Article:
Findings

The article offers examples of ways in which the two fields stand to enrich each other towards a greater holistic advancement of scholarship. The article also summarizes the inaugural special issue contents from the following contributors: Caroline Haythornthwaite; Krista Glazewski and Cindy Hmelo-Silver; Stephanie Teasley; Gary Marchionini; Caroline R. Pitt; Adam Bell, Rose Strickman and Katie Davis; Denise Agosto; Nicole Cooke; and Victor Lee.

Originality/value

The article, this special issue, and the journal in full, are among the first formal and ongoing publication outlets to deliberately draw together and facilitate cross-disciplinary scholarship at this integral nexus. We enthusiastically and warmly invite continued engagement along these lines in the journal’s pages, and also welcome related, and wholly contrary points of view, and points of departure that may build upon or debate some of the themes we raise in the introduction and special issue contents.

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Book part
Publication date: 25 February 2016

Elizabeth Weber Handwerker and James R. Spletzer

This paper uses the microdata of the Occupational Employment Statistics (OES) Survey to assess the contribution of occupational concentration to wage inequality between…

Abstract

This paper uses the microdata of the Occupational Employment Statistics (OES) Survey to assess the contribution of occupational concentration to wage inequality between establishments and its growth over time. We show that occupational concentration plays an important role in wage determination for workers, in a wide variety of occupations, and can explain some establishment-level wage variation. Occupational concentration is increasing during the 2000–2011 time period, although much of this change is explained by other observable establishment characteristics. Overall, occupational concentration can help explain a small amount of wage inequality growth between establishments during this time period.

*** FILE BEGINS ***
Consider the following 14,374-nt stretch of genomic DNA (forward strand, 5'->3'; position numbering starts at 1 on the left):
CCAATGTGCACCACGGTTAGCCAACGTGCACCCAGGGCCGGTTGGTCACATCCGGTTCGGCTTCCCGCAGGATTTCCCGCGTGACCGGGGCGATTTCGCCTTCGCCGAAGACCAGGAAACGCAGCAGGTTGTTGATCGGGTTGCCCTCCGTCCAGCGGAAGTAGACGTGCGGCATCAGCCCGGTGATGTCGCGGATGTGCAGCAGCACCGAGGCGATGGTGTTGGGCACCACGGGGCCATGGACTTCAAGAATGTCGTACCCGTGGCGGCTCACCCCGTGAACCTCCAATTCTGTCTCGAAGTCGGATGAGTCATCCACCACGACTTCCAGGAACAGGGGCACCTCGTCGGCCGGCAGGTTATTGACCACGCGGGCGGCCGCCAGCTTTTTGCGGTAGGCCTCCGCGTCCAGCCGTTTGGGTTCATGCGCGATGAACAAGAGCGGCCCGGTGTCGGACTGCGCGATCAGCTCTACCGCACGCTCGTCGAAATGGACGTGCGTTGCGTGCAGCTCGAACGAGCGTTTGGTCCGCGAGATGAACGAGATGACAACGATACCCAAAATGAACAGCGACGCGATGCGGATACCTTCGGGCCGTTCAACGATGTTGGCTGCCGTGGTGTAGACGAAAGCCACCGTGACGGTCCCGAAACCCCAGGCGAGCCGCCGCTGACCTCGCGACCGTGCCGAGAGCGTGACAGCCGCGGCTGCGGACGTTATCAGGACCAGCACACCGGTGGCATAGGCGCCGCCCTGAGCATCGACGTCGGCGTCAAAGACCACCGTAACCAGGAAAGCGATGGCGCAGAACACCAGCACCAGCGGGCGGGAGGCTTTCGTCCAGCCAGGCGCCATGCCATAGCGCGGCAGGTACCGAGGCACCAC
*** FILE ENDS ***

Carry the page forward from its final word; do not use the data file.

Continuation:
Details

Inequality: Causes and Consequences
Type: Book
ISBN: 978-1-78560-810-0

Keywords

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Abstract

Details

The Creation and Analysis of Employer-Employee Matched Data
Type: Book
ISBN: 978-0-44450-256-8

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Article
Publication date: 12 May 2020

Anders Pehrsson

Establishment of wholly owned subsidiaries in a foreign market is central to international marketing because sole ownership and high commitment facilitate firm's marketing…

Abstract

Purpose

Establishment of wholly owned subsidiaries in a foreign market is central to international marketing because sole ownership and high commitment facilitate firm's marketing in the local market. Drawing on knowledge-based theory, this study extends the current understanding of firm's sequential establishments of wholly owned subsidiaries in a host country.

Design/methodology/approach

Swedish firms' establishments of wholly owned subsidiaries in Germany, the United Kingdom and the United States were analyzed using a longitudinal approach.

Findings